Lirio’s platform can work with a variety of health issues such as cancer screenings, chronic care, and even wellness visits and is focused solely on hyper-personalized messaging to optimize engagement. Recently, Lirio leveraged their technology to increase acceptance of COVID-19 vaccination, demonstrating its potential for various other applications in health care. 

WoeBot

WoeBot is quite different from the companies described above, but leverages similar principles to deliver targeted interventions. WoeBot is an AI-powered mental health chatbot designed to help users improve their mental health. WoeBot is able to chat with users in a conversational manner, to provide 24/7 support and companionship.

This company’s technology is able to incrementally learn from the conversations it has with patients, using natural language processing (NLP) techniques to understand their emotional and cognitive states. It then uses this information to deliver targeted interventions that reflect the dynamic nature of mental health. These interventions span cognitive behavioral therapy (CBT), interpersonal psychotherapy, and dialectical behavior therapy.

LivNao

LivNao is another mental health startup that leverages personalized nudging, but again from a slightly different starting point. Through deep learning, LivNao aims to detect changes in mental health with zero input from users, using only passive data. They pride themselves in being able to identify and collect data that would traditionally only come from clinically validated questionnaires, simply by analyzing user engagement. Their predictive analytics then allow them to prompt specific members early with interventions that are included in their benefits. They target employers and insurance companies to improve productivity, reduce claims costs, and overall improve health outcomes. 

Work at TDL on MyHeartCounts

At TDL, we recently started working on a research project with the goal of improving the MyHeartCounts application. MyHeartCounts (MHC) is a smartphone-based mobile cardiovascular health research application originally developed at the Stanford University School of Medicine, in partnership with Google.

MHC is capable of providing unique and granular insights into how the balance of activity, sedentary behavior, and sleep contributes to cardiovascular health outcomes. Research on the app has thus far been limited to its capabilities as a data collection tool. At TDL, we are now working towards leveraging this data to deliver personalized interventions. One major challenge that the app has faced is user engagement and traction: the data collection is only effective if users are engaging with the app. TDL is working to better understand the specific barriers and drivers that affect engagement, in order to inform the design of an improved user interface and drive positive behavioral change across diverse populations within Canada.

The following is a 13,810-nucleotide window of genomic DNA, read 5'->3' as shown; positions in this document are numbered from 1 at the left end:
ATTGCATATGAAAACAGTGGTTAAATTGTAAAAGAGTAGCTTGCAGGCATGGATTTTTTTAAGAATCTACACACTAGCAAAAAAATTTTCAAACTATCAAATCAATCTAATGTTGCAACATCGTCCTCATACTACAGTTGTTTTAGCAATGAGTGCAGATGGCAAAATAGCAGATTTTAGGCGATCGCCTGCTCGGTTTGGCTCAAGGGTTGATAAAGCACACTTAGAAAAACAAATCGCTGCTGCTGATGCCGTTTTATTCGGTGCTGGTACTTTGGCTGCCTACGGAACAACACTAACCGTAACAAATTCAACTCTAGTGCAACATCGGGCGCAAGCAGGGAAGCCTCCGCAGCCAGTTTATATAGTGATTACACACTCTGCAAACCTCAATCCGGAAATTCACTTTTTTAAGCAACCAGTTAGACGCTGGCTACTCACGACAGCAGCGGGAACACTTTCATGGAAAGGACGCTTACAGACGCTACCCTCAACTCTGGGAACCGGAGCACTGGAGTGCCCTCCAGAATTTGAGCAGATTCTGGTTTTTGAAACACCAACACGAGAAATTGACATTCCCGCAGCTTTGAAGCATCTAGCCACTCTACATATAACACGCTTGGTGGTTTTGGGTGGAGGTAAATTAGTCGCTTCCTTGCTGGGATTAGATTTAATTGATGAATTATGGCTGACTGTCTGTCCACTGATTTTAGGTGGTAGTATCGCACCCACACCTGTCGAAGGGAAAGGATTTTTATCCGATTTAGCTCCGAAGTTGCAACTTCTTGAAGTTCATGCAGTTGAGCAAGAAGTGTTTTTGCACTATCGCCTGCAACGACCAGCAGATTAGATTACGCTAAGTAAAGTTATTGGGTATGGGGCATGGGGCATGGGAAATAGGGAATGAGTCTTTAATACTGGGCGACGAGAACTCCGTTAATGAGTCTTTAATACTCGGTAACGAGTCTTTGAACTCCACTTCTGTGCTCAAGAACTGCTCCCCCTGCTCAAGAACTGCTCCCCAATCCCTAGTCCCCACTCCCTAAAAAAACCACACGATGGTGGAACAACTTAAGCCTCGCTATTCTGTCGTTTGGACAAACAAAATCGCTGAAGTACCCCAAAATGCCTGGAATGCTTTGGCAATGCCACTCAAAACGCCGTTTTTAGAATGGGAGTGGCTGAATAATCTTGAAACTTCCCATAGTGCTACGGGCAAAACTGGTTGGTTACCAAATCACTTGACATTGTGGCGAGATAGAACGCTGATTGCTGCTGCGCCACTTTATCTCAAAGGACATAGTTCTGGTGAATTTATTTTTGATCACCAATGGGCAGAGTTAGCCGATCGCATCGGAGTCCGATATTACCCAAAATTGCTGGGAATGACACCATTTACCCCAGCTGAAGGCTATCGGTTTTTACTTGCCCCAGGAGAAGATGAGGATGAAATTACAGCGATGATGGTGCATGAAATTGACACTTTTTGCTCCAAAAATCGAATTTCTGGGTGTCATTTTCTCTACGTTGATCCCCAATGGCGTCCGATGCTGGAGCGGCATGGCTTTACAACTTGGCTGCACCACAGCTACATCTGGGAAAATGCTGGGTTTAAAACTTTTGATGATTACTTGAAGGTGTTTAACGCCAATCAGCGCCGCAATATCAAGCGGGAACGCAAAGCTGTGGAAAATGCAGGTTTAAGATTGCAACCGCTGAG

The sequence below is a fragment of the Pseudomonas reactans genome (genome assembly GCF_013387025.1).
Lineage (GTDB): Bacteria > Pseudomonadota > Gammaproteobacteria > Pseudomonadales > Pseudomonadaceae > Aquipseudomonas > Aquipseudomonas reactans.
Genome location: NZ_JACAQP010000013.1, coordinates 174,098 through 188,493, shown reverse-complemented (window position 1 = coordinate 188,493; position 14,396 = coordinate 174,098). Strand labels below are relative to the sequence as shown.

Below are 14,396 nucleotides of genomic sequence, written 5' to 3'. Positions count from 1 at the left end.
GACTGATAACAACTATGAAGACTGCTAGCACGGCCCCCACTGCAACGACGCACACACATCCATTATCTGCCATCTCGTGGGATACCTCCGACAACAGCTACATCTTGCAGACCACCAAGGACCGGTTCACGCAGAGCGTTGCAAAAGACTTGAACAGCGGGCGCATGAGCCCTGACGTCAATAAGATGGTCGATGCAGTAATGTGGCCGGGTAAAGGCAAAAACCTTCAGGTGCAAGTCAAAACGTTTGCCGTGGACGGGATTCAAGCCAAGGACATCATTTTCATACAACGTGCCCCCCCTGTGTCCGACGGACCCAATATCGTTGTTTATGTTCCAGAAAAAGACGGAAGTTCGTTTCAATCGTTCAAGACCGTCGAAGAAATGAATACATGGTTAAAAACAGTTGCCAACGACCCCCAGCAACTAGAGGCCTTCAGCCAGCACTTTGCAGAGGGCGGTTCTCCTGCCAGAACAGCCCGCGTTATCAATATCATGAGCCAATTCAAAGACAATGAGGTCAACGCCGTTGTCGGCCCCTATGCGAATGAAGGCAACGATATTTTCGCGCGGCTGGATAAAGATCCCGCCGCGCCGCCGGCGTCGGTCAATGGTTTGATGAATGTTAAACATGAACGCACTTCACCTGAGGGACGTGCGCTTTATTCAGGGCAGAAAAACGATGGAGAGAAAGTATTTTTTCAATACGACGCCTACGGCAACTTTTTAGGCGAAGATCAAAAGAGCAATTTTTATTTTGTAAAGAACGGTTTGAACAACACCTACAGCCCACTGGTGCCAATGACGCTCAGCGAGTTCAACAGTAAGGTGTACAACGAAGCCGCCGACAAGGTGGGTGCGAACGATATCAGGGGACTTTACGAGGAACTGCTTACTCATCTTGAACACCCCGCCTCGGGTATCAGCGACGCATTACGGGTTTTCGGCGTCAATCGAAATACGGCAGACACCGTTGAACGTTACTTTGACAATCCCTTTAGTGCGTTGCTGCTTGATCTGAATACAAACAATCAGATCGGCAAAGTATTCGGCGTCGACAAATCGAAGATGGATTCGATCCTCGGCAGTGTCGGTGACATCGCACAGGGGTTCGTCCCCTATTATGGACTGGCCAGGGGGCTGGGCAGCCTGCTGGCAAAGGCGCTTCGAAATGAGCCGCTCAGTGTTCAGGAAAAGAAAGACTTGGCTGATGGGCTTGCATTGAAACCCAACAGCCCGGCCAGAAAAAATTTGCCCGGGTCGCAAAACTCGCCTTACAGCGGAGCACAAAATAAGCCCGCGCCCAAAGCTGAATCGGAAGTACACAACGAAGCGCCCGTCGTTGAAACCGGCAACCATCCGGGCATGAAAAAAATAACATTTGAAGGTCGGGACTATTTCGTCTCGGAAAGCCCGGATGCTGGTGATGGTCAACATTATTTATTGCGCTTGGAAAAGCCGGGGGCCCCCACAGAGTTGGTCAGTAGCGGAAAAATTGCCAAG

Conclusion

Artificial intelligence technology allows for precisely designed messaging and tailored interventions to be delivered at scale to optimize engagement in health care. While the last decade has exploded with various new digital health technologies, the next must focus on optimizing behavior change for the diverse behavioral profiles of patients. Startups are beginning to recognize this, and personalized nudging is paving the way.

This comes with its own risks and drawbacks. For example, the collection of granular patient data can be used by insurance companies to hike premiums or deny coverage to high-risk patients. Patients may also express greater concerns about data privacy, posing a barrier to adoption and continued engagement.

The use of AI can also be susceptible to biases, and this is relevant even in the context of identifying behavioral patterns. It will continue to be important to train algorithms using large, diverse datasets during the development of similar products and interventions. As health care continues moving forward in this direction of personalized and digital care, many of the regulatory steps already being taken will directly support and de-risk efforts in personalized nudging.

References

1. Jethwani K, Kvedar J, Kvedar J. Behavioral phenotyping: a tool for personalized medicine. Per Med. 2010;7: 689–693.

2. Chen XS, Patel MS. Digital Health Tools Offer New Opportunities for Personalized Care. 18 Nov 2020 [cited 27 Dec 2021]. Available: https://hbr.org/2020/11/digital-health-tools-offer-new-opportunities-for-personalized-care

3. Mills S. Personalized nudging. Behavioural Public Policy. 2020. pp. 1–10. doi:10.1017/bpp.2020.7

About the Author

Sanketh Andhavarapu portrait

Sanketh Andhavarapu

Staff Writer

Sanketh is an undergraduate at the University of Maryland: College Park pursuing an individualized major in neuroeconomics with a minor in innovation and entrepreneurship. He is also the co-founder of an app startup centered around behavioral economics to improve clinician wellness. Sanketh hopes to apply concepts from behavioral science and neuroeconomics to improve patient and physician decision-making, and in turn, improve the overall quality of healthcare.